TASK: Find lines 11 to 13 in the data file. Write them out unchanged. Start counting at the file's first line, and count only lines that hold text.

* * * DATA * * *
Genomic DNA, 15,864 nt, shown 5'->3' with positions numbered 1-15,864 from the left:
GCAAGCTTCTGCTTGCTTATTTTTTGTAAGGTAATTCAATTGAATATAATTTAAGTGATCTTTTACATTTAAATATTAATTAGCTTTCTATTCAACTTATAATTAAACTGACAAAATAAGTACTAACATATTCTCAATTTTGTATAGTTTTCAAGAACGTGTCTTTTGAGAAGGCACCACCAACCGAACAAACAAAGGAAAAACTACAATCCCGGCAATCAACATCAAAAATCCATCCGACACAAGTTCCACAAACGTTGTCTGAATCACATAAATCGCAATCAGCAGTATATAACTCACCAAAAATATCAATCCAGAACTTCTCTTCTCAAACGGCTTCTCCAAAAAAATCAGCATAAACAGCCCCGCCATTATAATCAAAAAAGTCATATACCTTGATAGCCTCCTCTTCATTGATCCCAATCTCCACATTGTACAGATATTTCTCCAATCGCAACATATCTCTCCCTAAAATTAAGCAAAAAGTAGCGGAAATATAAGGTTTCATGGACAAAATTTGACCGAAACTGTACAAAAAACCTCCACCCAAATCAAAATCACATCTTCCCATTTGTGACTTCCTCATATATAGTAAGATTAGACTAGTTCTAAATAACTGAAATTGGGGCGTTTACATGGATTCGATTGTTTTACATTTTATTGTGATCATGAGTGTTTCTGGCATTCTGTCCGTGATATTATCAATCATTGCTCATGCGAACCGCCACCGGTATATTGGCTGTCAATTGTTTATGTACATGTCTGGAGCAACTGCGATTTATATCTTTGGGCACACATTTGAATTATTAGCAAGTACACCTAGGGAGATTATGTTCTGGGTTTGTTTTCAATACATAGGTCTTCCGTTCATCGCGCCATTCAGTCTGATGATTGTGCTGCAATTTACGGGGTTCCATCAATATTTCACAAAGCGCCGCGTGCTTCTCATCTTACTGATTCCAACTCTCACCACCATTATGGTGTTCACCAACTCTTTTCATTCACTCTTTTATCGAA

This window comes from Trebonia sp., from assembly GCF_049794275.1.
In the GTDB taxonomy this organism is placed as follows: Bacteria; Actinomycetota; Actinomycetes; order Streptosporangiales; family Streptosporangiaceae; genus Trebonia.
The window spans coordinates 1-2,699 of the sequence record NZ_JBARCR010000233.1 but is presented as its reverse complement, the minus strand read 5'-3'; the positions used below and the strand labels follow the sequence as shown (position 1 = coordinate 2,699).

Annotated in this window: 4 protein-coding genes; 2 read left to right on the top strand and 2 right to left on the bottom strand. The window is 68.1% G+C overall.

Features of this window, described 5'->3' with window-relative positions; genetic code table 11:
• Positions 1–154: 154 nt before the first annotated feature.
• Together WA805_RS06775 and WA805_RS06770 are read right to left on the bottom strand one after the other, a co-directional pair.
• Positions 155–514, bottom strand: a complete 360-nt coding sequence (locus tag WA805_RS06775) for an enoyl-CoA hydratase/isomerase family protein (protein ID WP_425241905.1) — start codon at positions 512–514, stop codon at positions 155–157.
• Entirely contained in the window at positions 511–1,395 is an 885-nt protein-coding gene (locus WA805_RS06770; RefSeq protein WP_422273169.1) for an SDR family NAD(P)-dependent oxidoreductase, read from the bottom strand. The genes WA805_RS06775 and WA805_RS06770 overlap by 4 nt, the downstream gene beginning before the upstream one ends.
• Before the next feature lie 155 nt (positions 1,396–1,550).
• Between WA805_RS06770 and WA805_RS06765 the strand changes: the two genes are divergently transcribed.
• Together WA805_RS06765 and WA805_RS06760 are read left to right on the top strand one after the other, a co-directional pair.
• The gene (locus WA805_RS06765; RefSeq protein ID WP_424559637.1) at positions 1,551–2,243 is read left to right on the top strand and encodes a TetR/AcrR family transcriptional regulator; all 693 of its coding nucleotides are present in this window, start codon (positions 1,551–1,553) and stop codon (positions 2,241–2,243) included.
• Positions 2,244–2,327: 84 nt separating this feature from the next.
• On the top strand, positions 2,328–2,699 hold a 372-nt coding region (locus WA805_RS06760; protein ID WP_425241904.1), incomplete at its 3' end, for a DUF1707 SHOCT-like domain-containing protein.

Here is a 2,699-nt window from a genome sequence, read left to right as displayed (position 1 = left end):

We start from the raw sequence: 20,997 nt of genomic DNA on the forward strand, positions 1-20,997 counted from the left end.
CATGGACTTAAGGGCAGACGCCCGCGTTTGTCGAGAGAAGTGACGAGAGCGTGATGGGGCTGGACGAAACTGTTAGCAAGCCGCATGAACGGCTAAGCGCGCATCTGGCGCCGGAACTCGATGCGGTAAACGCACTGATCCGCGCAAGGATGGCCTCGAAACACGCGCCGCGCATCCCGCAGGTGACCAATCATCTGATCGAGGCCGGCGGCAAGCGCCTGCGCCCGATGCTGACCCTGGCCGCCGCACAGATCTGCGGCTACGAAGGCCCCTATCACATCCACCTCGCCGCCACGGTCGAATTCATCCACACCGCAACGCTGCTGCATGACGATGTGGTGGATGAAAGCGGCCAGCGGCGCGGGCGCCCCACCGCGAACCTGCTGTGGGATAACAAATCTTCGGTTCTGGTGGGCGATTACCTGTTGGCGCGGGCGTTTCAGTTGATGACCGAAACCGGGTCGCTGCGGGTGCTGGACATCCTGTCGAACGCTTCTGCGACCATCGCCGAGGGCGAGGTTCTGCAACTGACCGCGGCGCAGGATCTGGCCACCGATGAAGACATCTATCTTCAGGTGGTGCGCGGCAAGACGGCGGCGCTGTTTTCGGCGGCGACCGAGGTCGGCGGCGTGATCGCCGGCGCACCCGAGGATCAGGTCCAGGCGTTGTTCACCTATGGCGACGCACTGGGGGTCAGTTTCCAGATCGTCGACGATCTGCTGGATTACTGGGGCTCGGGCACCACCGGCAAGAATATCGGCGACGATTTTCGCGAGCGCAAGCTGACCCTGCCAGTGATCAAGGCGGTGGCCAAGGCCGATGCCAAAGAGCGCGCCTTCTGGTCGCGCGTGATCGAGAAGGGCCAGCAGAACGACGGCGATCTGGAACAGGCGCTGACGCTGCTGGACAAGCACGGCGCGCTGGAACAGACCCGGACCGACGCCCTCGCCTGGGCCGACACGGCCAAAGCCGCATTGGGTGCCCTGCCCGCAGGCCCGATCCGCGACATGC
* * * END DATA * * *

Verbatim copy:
• Entirely contained in the window at positions 511–1,395 is an 885-nt protein-coding gene (locus WA805_RS06770; RefSeq protein WP_422273169.1) for an SDR family NAD(P)-dependent oxidoreductase, read from the bottom strand. The genes WA805_RS06775 and WA805_RS06770 overlap by 4 nt, the downstream gene beginning before the upstream one ends.
• Before the next feature lie 155 nt (positions 1,396–1,550).
• Between WA805_RS06770 and WA805_RS06765 the strand changes: the two genes are divergently transcribed.